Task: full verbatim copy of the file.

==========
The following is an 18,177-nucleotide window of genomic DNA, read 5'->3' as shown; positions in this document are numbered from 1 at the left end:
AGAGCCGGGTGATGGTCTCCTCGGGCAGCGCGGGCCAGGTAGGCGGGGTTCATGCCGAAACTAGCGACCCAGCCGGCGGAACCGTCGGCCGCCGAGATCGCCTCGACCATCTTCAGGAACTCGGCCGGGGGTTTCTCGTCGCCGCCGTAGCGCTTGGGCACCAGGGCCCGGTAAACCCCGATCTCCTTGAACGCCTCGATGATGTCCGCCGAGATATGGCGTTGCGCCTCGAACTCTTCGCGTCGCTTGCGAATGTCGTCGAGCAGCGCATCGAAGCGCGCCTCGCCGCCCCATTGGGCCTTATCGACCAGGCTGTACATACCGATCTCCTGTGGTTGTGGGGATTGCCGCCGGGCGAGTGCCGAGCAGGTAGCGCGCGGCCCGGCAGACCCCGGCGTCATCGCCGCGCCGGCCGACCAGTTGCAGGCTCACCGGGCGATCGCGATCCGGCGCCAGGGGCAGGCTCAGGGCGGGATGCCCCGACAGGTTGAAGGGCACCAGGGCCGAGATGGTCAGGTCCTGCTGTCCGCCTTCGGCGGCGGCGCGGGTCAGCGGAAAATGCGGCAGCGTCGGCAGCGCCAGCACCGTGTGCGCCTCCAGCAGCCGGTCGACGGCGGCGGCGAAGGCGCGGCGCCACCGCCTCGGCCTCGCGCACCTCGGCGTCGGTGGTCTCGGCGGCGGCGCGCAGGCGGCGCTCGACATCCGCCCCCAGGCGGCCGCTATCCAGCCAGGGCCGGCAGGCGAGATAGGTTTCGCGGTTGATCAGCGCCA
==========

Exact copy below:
The following is an 18,177-nucleotide window of genomic DNA, read 5'->3' as shown; positions in this document are numbered from 1 at the left end:
AGAGCCGGGTGATGGTCTCCTCGGGCAGCGCGGGCCAGGTAGGCGGGGTTCATGCCGAAACTAGCGACCCAGCCGGCGGAACCGTCGGCCGCCGAGATCGCCTCGACCATCTTCAGGAACTCGGCCGGGGGTTTCTCGTCGCCGCCGTAGCGCTTGGGCACCAGGGCCCGGTAAACCCCGATCTCCTTGAACGCCTCGATGATGTCCGCCGAGATATGGCGTTGCGCCTCGAACTCTTCGCGTCGCTTGCGAATGTCGTCGAGCAGCGCATCGAAGCGCGCCTCGCCGCCCCATTGGGCCTTATCGACCAGGCTGTACATACCGATCTCCTGTGGTTGTGGGGATTGCCGCCGGGCGAGTGCCGAGCAGGTAGCGCGCGGCCCGGCAGACCCCGGCGTCATCGCCGCGCCGGCCGACCAGTTGCAGGCTCACCGGGCGATCGCGATCCGGCGCCAGGGGCAGGCTCAGGGCGGGATGCCCCGACAGGTTGAAGGGCACCAGGGCCGAGATGGTCAGGTCCTGCTGTCCGCCTTCGGCGGCGGCGCGGGTCAGCGGAAAATGCGGCAGCGTCGGCAGCGCCAGCACCGTGTGCGCCTCCAGCAGCCGGTCGACGGCGGCGGCGAAGGCGCGGCGCCACCGCCTCGGCCTCGCGCACCTCGGCGTCGGTGGTCTCGGCGGCGGCGCGCAGGCGGCGCTCGACATCCGCCCCCAGGCGGCCGCTATCCAGCCAGGGCCGGCAGGCGAGATAGGTTTCGCGGTTGATCAGCGCCA